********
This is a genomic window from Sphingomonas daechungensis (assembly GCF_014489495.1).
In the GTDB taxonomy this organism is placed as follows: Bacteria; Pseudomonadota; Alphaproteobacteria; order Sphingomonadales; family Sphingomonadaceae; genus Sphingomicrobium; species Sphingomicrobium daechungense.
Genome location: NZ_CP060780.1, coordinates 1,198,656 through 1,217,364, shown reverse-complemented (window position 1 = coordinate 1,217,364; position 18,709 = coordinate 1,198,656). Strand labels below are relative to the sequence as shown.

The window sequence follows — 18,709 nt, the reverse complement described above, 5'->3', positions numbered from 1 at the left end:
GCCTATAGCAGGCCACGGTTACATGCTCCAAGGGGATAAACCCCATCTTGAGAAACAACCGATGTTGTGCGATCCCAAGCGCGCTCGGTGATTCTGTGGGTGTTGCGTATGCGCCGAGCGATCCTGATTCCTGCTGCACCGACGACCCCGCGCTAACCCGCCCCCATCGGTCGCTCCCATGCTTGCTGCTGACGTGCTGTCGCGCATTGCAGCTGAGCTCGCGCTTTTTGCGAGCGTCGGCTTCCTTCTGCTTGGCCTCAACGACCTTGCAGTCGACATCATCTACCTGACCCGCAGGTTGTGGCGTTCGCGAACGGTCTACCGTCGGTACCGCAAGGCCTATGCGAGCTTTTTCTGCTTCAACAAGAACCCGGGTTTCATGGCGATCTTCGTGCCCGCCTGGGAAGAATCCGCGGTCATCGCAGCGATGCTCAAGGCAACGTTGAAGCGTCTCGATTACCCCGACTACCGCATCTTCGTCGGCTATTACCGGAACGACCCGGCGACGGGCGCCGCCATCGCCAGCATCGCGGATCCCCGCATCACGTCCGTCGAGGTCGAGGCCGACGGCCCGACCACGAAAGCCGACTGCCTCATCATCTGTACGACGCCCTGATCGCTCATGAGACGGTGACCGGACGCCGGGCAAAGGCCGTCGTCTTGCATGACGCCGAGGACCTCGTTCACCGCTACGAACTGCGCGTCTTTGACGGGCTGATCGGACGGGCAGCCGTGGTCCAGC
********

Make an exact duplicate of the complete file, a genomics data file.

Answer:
This is a genomic window from Sphingomonas daechungensis (assembly GCF_014489495.1).
In the GTDB taxonomy this organism is placed as follows: Bacteria; Pseudomonadota; Alphaproteobacteria; order Sphingomonadales; family Sphingomonadaceae; genus Sphingomicrobium; species Sphingomicrobium daechungense.
Genome location: NZ_CP060780.1, coordinates 1,198,656 through 1,217,364, shown reverse-complemented (window position 1 = coordinate 1,217,364; position 18,709 = coordinate 1,198,656). Strand labels below are relative to the sequence as shown.

The window sequence follows — 18,709 nt, the reverse complement described above, 5'->3', positions numbered from 1 at the left end:
GCCTATAGCAGGCCACGGTTACATGCTCCAAGGGGATAAACCCCATCTTGAGAAACAACCGATGTTGTGCGATCCCAAGCGCGCTCGGTGATTCTGTGGGTGTTGCGTATGCGCCGAGCGATCCTGATTCCTGCTGCACCGACGACCCCGCGCTAACCCGCCCCCATCGGTCGCTCCCATGCTTGCTGCTGACGTGCTGTCGCGCATTGCAGCTGAGCTCGCGCTTTTTGCGAGCGTCGGCTTCCTTCTGCTTGGCCTCAACGACCTTGCAGTCGACATCATCTACCTGACCCGCAGGTTGTGGCGTTCGCGAACGGTCTACCGTCGGTACCGCAAGGCCTATGCGAGCTTTTTCTGCTTCAACAAGAACCCGGGTTTCATGGCGATCTTCGTGCCCGCCTGGGAAGAATCCGCGGTCATCGCAGCGATGCTCAAGGCAACGTTGAAGCGTCTCGATTACCCCGACTACCGCATCTTCGTCGGCTATTACCGGAACGACCCGGCGACGGGCGCCGCCATCGCCAGCATCGCGGATCCCCGCATCACGTCCGTCGAGGTCGAGGCCGACGGCCCGACCACGAAAGCCGACTGCCTCATCATCTGTACGACGCCCTGATCGCTCATGAGACGGTGACCGGACGCCGGGCAAAGGCCGTCGTCTTGCATGACGCCGAGGACCTCGTTCACCGCTACGAACTGCGCGTCTTTGACGGGCTGATCGGACGGGCAGCCGTGGTCCAGC